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One man sent nine samples of his DNA to three different companies and he received six different results. Rafi Letzter, a writer from Live Science, sent his DNA to AncestryDNA, 23andMe and Nat Geo, which uses Helix to process the raw DNA while Nat Geo interprets the DNA. Letzter knows he comes from a family with strong Jewish ties but he has never taken a test before. 

AncestryDNA samples:

Three samples were sent, all under different names but only two got processed, as one resulted in an error preventing him from accessing his results. 

First sample:

Second sample:

23andMe Samples:

Letzter sent three samples to 23andMe. At first, two samples both reported low 90s (percent) in the Ashkenazi Jewish origin. The third sample was sent under a female name and was labelled as female, even though Letzter is a male. The sample was processed fine but 23andMe asked for more personal information since the sample came from someone with "unexpected chromosomes." However, while reporting on this story, 23andMe updated its DNA interpreting system, meaning it reassessed all of the DNA already in it system. After the update, the reports came back as 100 percent Ashenazi Jewish. 

Nat Geo and Helix:

Again, three DNA samples were sent to this company for testing, but only two were successful in retrieving results. 

First sample:

Second sample:

As you can see, this company found that Letzter was significantly less Ashkenazi Jewish than the previous two companies.

Why does this matter? And how does this happen?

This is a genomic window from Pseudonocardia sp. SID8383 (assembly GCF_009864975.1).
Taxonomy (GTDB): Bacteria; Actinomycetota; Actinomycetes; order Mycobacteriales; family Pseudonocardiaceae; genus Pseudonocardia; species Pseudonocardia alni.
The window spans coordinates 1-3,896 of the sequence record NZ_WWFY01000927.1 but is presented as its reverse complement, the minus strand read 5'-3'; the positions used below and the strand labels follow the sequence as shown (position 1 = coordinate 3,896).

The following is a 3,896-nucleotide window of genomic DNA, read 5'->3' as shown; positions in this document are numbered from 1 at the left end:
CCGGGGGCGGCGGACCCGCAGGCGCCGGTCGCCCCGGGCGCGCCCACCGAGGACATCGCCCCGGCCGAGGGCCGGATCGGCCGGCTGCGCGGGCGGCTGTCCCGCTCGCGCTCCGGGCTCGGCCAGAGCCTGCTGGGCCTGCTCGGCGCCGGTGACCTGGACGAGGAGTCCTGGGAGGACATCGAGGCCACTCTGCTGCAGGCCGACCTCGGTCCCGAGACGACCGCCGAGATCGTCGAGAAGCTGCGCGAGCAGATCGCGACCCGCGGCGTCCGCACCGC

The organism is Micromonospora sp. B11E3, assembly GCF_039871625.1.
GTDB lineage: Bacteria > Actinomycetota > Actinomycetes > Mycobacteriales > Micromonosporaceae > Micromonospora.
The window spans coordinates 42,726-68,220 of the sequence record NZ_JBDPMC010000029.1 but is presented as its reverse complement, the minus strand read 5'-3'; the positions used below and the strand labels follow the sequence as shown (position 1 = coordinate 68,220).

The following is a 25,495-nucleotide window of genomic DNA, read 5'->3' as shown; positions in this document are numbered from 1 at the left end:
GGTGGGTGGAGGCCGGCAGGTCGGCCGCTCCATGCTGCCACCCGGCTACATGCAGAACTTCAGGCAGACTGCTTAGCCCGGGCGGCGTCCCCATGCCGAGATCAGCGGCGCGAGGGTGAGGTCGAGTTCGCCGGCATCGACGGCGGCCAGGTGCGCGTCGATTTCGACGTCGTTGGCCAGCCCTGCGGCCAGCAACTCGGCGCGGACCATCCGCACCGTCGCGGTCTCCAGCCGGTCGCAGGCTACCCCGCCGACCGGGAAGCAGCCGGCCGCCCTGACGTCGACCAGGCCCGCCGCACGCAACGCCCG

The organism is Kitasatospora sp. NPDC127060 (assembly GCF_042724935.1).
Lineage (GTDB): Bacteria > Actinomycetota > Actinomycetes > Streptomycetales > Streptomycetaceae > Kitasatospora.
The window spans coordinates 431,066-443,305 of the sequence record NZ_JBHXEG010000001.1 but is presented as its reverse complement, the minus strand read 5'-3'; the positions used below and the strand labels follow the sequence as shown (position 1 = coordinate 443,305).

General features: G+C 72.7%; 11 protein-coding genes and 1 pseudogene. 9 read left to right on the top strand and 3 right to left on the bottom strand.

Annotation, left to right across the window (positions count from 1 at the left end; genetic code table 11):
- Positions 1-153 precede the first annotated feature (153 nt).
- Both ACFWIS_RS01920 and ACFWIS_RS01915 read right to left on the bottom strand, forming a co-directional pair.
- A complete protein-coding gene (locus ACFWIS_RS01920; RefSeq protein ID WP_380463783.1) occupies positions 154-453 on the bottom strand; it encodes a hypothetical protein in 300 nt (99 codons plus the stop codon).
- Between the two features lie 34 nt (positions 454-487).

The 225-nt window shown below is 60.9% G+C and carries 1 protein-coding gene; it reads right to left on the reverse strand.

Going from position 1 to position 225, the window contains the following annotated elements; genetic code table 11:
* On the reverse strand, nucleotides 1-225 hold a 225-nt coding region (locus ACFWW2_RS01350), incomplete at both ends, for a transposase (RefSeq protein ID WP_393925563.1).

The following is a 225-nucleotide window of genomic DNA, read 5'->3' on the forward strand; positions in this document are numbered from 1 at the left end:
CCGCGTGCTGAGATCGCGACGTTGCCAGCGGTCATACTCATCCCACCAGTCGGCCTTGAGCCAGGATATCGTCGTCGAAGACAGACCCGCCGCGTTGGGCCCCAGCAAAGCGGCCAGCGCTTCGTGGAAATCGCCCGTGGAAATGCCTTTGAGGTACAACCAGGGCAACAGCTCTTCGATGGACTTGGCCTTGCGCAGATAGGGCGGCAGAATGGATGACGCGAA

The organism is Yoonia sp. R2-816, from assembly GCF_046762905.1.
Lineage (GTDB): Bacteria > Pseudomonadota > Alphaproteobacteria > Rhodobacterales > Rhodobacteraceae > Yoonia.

Well, it kind of doesn't matter, and it happens for a number of reasons. The reason for population genetics is to focus more on where groups of people moved and when. Ancestry isn't an exact science since humans have never been exact/hyper-distinct groups of people. According to the article, "To divide people into groups, Platt told Live Science, researchers make decisions: For example, they'll say, the members of this group of people have all lived in Morocco for at least several generations, so we'll add their DNA to the reference libraries for Moroccans. And people who had one grandparent with that sort of DNA will hear that they're 25 percent Moroccan. But that boundary, Platt said, is fundamentally 'imaginary.' 'There is structure to history,' he said. 'Certain peoples are more closely related to each other than to other peoples. And [commercial DNA companies] are trying to create boundaries within those clusters. But those boundaries never really existed, and they aren't real things.'"

What could this mean for the future of commercial DNA testing companies?

This lack of certainty could cause a drop in consumer faith in the products. If you can send in nine different samples and get six different results, it'd be hard to be sure which report, if any, you should believe. Also, as we heard in class, 23andMe is now going to test how you respond to certain medications. Well, if their ancestry data is so subject to error, how can the reports on medication response be trusted? That's certainly something 23andMe can't afford to be wrong about. 

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